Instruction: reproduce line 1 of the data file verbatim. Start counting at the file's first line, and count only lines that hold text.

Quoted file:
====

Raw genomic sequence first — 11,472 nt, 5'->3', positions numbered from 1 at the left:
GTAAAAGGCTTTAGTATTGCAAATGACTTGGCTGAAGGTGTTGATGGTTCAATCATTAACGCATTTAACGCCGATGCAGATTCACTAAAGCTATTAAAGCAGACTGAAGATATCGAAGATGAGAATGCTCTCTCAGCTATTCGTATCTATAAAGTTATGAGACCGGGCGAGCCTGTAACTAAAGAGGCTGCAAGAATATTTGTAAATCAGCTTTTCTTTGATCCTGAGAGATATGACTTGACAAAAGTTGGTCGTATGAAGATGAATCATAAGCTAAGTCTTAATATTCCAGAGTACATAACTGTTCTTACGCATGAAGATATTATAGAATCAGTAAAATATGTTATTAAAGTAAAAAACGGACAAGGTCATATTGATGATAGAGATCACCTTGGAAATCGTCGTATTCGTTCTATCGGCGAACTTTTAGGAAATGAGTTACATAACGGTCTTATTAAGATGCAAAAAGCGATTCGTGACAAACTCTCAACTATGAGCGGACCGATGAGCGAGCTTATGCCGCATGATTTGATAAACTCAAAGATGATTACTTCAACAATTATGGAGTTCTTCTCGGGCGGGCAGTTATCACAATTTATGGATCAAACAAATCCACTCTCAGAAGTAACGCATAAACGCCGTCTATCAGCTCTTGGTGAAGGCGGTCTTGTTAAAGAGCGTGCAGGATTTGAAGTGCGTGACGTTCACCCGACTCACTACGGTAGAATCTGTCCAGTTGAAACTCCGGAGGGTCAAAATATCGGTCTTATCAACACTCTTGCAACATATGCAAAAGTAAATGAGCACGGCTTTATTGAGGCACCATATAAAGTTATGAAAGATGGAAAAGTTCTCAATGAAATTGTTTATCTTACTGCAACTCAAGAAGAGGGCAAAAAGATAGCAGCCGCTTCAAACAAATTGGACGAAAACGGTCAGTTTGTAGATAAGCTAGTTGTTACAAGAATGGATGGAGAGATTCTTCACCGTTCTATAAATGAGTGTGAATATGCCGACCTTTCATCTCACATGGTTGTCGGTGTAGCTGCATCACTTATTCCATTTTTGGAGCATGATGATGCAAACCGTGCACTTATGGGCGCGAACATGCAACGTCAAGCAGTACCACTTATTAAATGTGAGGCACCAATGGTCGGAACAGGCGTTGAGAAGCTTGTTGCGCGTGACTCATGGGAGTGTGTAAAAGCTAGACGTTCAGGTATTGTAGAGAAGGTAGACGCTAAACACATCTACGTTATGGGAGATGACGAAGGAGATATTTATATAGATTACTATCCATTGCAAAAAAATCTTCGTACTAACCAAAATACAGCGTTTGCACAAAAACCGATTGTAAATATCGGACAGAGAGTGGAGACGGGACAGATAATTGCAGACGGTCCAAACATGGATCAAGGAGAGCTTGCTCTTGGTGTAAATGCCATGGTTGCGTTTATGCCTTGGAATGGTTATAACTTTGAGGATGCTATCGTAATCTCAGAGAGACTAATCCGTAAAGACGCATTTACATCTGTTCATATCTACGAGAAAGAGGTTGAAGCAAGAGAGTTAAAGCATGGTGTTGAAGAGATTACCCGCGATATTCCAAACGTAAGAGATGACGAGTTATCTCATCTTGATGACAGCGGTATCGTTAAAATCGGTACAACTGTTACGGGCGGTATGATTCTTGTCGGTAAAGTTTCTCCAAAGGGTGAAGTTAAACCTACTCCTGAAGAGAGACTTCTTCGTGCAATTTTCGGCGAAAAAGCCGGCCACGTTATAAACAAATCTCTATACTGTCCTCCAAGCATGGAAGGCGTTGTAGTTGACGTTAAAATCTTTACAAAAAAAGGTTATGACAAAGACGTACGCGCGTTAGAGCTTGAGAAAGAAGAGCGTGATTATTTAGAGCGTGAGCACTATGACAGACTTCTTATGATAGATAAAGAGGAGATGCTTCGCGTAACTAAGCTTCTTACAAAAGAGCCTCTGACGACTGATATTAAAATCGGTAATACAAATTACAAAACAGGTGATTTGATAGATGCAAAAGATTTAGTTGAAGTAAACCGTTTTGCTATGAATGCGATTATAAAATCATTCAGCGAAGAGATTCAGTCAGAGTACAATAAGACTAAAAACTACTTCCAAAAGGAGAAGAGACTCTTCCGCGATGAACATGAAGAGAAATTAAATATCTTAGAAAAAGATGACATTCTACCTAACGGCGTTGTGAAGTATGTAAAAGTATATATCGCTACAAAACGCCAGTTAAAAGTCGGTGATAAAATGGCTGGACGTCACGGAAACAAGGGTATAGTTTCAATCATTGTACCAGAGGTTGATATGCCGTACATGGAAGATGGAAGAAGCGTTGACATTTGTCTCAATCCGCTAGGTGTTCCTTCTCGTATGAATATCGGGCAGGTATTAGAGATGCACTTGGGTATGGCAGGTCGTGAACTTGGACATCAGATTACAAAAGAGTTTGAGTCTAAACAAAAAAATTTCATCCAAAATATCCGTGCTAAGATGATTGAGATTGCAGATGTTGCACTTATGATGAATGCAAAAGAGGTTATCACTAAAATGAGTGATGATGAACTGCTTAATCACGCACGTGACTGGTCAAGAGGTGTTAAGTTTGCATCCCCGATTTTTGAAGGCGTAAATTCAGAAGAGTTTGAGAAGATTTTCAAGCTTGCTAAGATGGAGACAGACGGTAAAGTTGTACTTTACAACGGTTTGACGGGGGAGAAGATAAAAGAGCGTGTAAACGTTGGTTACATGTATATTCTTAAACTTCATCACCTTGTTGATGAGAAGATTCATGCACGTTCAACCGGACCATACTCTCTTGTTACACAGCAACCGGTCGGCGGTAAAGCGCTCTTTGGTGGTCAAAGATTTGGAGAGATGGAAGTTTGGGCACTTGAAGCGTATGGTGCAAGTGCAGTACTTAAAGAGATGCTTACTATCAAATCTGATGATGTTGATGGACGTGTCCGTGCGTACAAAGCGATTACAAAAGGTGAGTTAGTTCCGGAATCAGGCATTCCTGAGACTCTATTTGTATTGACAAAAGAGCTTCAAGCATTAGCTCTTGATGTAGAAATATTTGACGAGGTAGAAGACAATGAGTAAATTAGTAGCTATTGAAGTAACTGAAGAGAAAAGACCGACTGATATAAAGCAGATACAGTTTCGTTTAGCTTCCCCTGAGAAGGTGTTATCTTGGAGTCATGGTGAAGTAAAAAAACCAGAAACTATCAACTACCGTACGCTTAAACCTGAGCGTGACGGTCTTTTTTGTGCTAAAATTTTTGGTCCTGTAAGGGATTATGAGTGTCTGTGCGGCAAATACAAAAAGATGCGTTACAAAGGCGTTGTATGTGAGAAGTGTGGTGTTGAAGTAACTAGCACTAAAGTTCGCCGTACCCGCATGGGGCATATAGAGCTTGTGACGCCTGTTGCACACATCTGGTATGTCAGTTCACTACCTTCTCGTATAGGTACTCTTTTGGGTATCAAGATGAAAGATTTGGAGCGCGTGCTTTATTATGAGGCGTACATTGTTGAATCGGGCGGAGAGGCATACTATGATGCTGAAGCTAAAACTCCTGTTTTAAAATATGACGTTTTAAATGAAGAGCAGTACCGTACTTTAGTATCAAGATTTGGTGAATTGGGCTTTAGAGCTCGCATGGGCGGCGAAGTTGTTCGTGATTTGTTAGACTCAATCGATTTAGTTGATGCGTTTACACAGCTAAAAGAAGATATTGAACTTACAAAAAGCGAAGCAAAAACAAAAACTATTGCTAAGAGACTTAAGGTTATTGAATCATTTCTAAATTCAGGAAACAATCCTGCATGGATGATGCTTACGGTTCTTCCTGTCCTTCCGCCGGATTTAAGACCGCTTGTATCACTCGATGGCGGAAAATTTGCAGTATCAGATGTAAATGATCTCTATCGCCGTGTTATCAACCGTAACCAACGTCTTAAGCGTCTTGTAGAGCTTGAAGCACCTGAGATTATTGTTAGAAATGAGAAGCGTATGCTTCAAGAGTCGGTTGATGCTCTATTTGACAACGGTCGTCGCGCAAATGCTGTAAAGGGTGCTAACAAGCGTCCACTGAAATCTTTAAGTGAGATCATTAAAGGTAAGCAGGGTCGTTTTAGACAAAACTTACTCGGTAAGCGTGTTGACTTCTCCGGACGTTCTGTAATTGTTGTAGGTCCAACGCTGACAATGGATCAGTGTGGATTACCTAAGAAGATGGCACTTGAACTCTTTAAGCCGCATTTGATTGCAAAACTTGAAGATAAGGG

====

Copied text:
Raw genomic sequence first — 11,472 nt, 5'->3', positions numbered from 1 at the left: